Sweden’s Mortality in 2020 Was In Line With The European Average

Severe restrictions on civic and economic life are the only thing standing between us and the virus spiralling out of control and killing many times more people than at present. That is the foundational belief of lockdownism. Unfortunately, it is defeated by the example of any country or state that does not impose such restrictions and does not experience such an outcome. A number of states in America fit this description this winter, such as Florida, Texas, North Dakota and South Dakota.

Sweden is the main example in Europe. It is also a good comparison for the UK as it is similarly urbanised (actually slightly more, 87.7% vs 83.4%) and the capital Stockholm has a similar population density to London.

In the spring Sweden imposed only light restrictions, including a limit of 50 on public gatherings, but did not at any point close businesses or most schools or require people to stay at home. This light-touch approach has largely continued, although the country has come under huge pressure to impose more restrictive measures.

In the midst of a winter surge, Sweden finally passed a law that came into effect on January 10th adding some new restrictions on gathering sizes and venue capacity and enabling the Government to close businesses, though it has not yet done so. Reuters reported:

Sweden tightened social distancing rules for shopping centres, gyms and private gatherings on Friday and said it was ready to close businesses if needed, but stopped short of a lockdown to fight the spread of the pandemic.

Earlier in the day, parliament voted the Government wider powers to close businesses and limit the size of public and private gatherings as an addition to what have so-far been mostly voluntary measures to ensure social distancing.

“Today, the Government has not decided on the closure of businesses, but the Government is ready to make that kind of decision as well,” Prime Minister Stefan Lofven told a news conference. “This is not something that we take lightly, but people’s lives and health are at stake.”

From Sunday [January 10th], gyms, sports centres, shopping malls and public pools will have to set a maximum number of visitors based on their size.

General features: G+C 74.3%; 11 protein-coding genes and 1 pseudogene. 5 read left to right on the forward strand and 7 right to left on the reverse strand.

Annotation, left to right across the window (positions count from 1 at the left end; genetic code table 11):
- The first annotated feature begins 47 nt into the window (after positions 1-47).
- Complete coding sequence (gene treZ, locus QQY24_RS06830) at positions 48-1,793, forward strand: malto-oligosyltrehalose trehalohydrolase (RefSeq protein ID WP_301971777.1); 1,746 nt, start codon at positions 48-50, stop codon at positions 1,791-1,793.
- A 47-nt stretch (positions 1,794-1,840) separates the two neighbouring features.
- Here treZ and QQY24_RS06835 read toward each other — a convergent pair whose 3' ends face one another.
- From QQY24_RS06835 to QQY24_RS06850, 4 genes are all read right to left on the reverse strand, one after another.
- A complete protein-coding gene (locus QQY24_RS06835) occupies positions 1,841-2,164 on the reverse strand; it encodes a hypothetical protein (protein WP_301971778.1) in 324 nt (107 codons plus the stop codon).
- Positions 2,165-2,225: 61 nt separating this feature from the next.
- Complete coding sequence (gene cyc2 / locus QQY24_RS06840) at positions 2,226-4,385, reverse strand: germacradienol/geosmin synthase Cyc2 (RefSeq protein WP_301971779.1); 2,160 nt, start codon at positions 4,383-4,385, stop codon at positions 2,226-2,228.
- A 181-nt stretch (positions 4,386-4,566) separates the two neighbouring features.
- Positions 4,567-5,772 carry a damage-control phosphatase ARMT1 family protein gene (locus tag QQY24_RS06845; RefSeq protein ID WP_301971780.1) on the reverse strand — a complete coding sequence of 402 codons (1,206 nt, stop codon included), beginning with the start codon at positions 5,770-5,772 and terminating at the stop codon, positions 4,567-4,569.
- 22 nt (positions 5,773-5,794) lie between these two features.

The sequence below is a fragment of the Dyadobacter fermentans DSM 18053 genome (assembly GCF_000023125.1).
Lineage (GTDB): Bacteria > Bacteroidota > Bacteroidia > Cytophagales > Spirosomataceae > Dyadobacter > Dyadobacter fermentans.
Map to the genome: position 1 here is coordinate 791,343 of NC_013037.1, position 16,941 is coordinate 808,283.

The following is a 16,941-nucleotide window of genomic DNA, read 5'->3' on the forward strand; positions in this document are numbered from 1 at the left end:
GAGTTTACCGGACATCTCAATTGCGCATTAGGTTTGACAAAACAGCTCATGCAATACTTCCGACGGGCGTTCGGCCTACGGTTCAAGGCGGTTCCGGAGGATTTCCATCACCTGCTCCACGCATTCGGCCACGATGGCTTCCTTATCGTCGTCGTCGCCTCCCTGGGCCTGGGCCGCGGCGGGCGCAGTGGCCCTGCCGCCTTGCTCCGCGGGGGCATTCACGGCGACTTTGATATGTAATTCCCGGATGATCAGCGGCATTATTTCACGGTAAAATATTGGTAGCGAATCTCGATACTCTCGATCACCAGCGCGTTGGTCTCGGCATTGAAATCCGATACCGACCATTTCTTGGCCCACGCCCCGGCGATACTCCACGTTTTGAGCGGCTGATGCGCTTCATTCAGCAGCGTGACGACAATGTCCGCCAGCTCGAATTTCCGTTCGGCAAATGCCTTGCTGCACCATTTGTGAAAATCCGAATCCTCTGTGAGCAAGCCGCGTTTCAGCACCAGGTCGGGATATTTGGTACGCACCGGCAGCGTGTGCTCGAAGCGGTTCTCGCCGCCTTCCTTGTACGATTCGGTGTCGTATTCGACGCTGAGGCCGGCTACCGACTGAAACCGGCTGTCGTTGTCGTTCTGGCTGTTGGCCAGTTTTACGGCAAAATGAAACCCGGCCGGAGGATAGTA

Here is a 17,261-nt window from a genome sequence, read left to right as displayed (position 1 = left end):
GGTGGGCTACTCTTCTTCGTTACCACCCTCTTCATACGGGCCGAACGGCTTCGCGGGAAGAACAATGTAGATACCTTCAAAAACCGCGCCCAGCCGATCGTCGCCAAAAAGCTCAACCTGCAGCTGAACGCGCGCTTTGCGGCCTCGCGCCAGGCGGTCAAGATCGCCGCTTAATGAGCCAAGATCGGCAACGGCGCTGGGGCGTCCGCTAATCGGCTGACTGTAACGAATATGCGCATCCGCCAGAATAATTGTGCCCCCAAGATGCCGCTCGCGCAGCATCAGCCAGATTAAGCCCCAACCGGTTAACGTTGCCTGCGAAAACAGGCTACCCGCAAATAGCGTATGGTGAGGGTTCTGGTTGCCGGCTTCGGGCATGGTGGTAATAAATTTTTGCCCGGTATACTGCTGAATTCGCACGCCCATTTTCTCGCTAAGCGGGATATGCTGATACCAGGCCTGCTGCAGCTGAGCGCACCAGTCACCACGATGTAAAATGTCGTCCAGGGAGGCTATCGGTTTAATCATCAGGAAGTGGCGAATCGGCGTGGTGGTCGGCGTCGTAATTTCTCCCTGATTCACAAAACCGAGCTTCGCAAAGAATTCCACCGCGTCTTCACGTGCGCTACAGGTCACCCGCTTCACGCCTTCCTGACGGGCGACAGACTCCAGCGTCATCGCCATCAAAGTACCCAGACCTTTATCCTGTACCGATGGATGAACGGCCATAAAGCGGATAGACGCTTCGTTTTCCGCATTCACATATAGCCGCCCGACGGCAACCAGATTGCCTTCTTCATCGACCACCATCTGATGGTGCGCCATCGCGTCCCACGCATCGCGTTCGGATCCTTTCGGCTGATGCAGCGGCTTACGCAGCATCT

In addition, private gatherings will also be limited to eight people, a rule which until now has only affected public events.

A Lockdown Sceptics reader whose family lives in Sweden sent us an update on the current rules.

  • We can visit family and friends – max eight people inside or out
  • Social distancing – one person per 10 square metres in shops etc.
  • Bars and cafes are open but cannot serve alcohol after eight o’clock, max four people to a table
  • Restaurants open – table service only and max four people to a table
  • All shops and businesses open but must be Covid safe
  • Hairdressers and beauty parlours open but must be Covid safe
  • Nurseries and primary schools (under 13) open
  • Lower secondary schools mostly open but decision up to the school board
  • Schools over 16 years mostly closed but may take decision to open from January 25th
  • Universities closed
  • Theme parks closed
  • Gyms mainly open but must be Covid safe
  • Public swimming pools and theatres closed
  • Museums and cinemas – some open, some not. Must adhere to Covid restrictions
  • All other businesses open
  • Advice is to avoid unnecessary shopping/travel and so on
  • No requirement to wear a mask/face covering. However, it is advised on public transport during peak times and should be more substantial than a face covering

Despite these much lighter restrictions than in the UK and many other countries, Sweden has had a death toll broadly in line with other countries that locked down hard. Indeed, a study from researchers at the University of Oslo concluded that between July 2019 and July 2020 Sweden had almost no excess deaths at all.

The winter surge is currently in decline in Sweden, and was in decline prior to the new restrictions coming into effect on January 10th. ICU admissions have been declining sharply across the country since the week beginning January 4th, and in Stockholm, which was hit hard in spring, ICU admissions stopped rising at the beginning of December and have declined since (see below).